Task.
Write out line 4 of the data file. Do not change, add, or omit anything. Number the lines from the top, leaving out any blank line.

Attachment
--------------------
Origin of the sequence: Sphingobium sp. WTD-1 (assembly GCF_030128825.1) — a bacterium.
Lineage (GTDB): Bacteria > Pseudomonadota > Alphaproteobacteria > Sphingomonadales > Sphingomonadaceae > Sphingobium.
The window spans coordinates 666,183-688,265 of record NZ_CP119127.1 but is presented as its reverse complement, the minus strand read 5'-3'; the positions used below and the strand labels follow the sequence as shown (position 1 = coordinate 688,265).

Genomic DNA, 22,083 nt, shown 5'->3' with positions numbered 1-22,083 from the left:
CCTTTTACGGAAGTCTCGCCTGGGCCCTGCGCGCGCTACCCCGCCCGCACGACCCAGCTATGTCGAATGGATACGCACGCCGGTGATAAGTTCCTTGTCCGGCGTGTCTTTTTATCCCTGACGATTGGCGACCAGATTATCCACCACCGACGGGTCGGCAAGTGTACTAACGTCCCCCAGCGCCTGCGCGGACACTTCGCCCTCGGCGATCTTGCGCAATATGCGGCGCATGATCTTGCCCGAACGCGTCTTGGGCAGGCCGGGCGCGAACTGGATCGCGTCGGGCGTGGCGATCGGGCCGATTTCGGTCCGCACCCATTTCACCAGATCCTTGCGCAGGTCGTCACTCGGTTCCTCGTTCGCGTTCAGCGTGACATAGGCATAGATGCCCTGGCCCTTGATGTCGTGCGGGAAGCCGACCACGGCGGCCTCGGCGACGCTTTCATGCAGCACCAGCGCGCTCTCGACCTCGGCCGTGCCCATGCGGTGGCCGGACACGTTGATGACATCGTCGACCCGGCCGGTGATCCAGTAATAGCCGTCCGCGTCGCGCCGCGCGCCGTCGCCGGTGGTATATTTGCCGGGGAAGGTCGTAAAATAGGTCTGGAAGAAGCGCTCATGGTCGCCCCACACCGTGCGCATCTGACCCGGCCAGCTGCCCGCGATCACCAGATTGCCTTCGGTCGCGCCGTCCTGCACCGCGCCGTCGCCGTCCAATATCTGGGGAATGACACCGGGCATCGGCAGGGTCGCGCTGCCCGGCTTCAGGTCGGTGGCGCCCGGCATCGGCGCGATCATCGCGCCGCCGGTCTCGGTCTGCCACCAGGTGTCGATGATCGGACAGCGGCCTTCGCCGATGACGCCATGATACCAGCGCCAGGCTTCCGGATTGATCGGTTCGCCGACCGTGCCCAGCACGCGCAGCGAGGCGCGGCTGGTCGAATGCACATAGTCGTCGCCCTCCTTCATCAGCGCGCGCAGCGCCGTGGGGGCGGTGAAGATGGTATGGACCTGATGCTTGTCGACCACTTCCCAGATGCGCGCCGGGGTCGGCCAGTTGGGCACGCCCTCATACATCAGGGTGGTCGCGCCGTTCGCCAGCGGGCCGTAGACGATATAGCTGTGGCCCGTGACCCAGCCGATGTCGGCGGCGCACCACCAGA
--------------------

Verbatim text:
Genomic DNA, 22,083 nt, shown 5'->3' with positions numbered 1-22,083 from the left: